Posted by Independent on
It is one of those rare opportunities for him to bare it all. Though he was reluctant at first, when the high-flying Super Eagles captain Austin Jay Jay Okocha decided to talk to your soar-away Sunday Independent, it was all the way.
ē Says Africaís Best Did Not Qualify For World Cup
It is one of those rare opportunities for him to bare it all. Though he was reluctant at first, when the high-flying Super Eagles captain Austin Jay Jay Okocha decided to talk to your soar-away Sunday Independent, it was all the way. He gave an insight into his future ambition, the controversial story over his excuse from the Kigali encounter and his purported move to Qatar, where he was reported to have signed a mouth-watering contract. Okocha spoke to Pius Anakali at the Eaglesí hotel in Port Said, Wednesday night. Excerpts:
How are you doing, Okocha? You did not feature in the opening match against Ghana due to injury. Are you okay now?
Well I am only injured; I am not sick. You can see I am okay and I am happy because we won our first game. That was a big relief for all of us.
Anytime we play Ghana, the opponent seems to go the extra mile. I know you were not on the pitch with them, but still you are part of the team. How did you feel watching from the crowd?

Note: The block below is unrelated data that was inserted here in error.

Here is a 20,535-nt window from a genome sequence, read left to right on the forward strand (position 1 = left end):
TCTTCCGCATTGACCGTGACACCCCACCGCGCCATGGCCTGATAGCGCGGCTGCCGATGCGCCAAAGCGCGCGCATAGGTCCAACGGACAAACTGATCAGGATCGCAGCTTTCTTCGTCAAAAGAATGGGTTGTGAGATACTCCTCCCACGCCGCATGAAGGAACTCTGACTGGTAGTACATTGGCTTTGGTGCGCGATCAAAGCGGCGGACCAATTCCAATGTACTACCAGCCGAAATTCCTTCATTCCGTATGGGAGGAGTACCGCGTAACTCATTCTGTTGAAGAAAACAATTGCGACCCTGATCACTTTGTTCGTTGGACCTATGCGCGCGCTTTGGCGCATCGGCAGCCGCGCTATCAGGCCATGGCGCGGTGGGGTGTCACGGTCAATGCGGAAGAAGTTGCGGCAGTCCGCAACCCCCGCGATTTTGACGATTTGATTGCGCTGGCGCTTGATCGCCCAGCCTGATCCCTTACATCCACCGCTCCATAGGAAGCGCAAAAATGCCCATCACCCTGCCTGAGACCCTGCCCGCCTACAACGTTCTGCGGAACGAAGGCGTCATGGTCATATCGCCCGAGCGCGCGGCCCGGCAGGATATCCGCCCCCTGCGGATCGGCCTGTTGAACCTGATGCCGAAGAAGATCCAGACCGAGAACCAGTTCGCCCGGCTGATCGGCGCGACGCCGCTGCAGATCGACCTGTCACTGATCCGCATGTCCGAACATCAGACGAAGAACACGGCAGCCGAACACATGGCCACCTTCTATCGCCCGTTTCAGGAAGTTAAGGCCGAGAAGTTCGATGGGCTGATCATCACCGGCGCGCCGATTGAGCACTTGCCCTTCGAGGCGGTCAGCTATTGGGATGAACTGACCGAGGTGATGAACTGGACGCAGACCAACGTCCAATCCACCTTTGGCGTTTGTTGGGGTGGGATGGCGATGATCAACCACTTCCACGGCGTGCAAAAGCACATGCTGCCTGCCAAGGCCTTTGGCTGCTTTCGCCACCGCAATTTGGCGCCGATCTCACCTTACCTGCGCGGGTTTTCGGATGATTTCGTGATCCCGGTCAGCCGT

Of course, I am very much part of the team and I know that anytime we are playing Ghana itís always a big game because of the rivalry that existed between us. But this time around, we really outplayed them. And if there was going to be any winner, it was clearly Nigeria. I was delighted the way the game went.
What are the chances of Super Eagles overpowering their next opponents and going all the way to the final?
We donít have to underrate any team. And I think that African football has gone to another level. If you look at the team that are going to the World Cup, that shows you donít have to underrate any team. We are playing every game as if it is the final and that is how it should be. If we are at our best, I donít think they will give us much problem. We have to be at our best. And I am confident we will do well.
We hear different stories about you every day. At a time, we heard you were going to Saudi Arabia; the other moment, it is Qatar. What is the true position?
The true position about my future is that I am still in Bolton Wanderers. I have got some offers from Qatar and Saudi Arabia, but I have turned them down because I donít want to leave now. I still want to stay at Bolton, throughout the season and then take up from there.
How do you feel when Nigerians criticise you for not meeting their expectation or when you are criticised for skipping some matches?
I have to accept criticism sometime and I also like to see the positive things about Nigerians criticising me, even though I think it is sometimes not fair on me. I am a human being and I am not a machine. For example, I would have loved to be on the pitch playing for my country now, but I cannot no matter how much I want. I have been working hard and all of a sudden got injured before the first game. But it is also good that people are talking about you. It is good that whenever I say I am not playing they feel very bad; it is because they know what I contribute to the team. Like I said before, I like to see the positive side of it. I do understand their frustration.